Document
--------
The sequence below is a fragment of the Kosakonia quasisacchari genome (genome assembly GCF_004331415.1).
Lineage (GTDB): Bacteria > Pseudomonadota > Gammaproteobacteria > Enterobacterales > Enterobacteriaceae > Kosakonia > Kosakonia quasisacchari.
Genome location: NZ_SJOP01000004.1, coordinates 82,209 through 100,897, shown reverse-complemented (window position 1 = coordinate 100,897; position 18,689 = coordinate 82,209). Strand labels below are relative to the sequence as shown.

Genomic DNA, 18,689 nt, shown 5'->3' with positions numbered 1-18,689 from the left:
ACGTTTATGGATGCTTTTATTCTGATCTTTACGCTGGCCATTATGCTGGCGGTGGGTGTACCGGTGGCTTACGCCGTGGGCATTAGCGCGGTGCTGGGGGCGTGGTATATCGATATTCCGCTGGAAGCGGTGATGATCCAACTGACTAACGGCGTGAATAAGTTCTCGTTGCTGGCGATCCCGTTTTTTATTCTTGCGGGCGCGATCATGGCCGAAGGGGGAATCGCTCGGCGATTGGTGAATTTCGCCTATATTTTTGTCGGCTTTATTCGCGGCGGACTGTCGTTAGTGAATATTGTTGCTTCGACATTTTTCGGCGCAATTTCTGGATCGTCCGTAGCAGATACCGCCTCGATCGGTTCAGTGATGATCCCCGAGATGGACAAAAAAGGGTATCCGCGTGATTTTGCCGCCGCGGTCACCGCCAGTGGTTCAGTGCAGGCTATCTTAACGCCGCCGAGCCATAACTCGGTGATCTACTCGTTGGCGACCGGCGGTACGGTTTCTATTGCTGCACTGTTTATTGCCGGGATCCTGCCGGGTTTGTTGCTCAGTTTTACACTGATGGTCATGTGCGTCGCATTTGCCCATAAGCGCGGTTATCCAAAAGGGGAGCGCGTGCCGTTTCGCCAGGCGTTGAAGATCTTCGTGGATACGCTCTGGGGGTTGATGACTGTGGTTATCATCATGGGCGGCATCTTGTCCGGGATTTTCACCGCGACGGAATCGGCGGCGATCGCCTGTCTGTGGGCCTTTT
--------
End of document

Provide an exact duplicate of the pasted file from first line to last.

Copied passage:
The sequence below is a fragment of the Kosakonia quasisacchari genome (genome assembly GCF_004331415.1).
Lineage (GTDB): Bacteria > Pseudomonadota > Gammaproteobacteria > Enterobacterales > Enterobacteriaceae > Kosakonia > Kosakonia quasisacchari.
Genome location: NZ_SJOP01000004.1, coordinates 82,209 through 100,897, shown reverse-complemented (window position 1 = coordinate 100,897; position 18,689 = coordinate 82,209). Strand labels below are relative to the sequence as shown.

Genomic DNA, 18,689 nt, shown 5'->3' with positions numbered 1-18,689 from the left:
ACGTTTATGGATGCTTTTATTCTGATCTTTACGCTGGCCATTATGCTGGCGGTGGGTGTACCGGTGGCTTACGCCGTGGGCATTAGCGCGGTGCTGGGGGCGTGGTATATCGATATTCCGCTGGAAGCGGTGATGATCCAACTGACTAACGGCGTGAATAAGTTCTCGTTGCTGGCGATCCCGTTTTTTATTCTTGCGGGCGCGATCATGGCCGAAGGGGGAATCGCTCGGCGATTGGTGAATTTCGCCTATATTTTTGTCGGCTTTATTCGCGGCGGACTGTCGTTAGTGAATATTGTTGCTTCGACATTTTTCGGCGCAATTTCTGGATCGTCCGTAGCAGATACCGCCTCGATCGGTTCAGTGATGATCCCCGAGATGGACAAAAAAGGGTATCCGCGTGATTTTGCCGCCGCGGTCACCGCCAGTGGTTCAGTGCAGGCTATCTTAACGCCGCCGAGCCATAACTCGGTGATCTACTCGTTGGCGACCGGCGGTACGGTTTCTATTGCTGCACTGTTTATTGCCGGGATCCTGCCGGGTTTGTTGCTCAGTTTTACACTGATGGTCATGTGCGTCGCATTTGCCCATAAGCGCGGTTATCCAAAAGGGGAGCGCGTGCCGTTTCGCCAGGCGTTGAAGATCTTCGTGGATACGCTCTGGGGGTTGATGACTGTGGTTATCATCATGGGCGGCATCTTGTCCGGGATTTTCACCGCGACGGAATCGGCGGCGATCGCCTGTCTGTGGGCCTTTT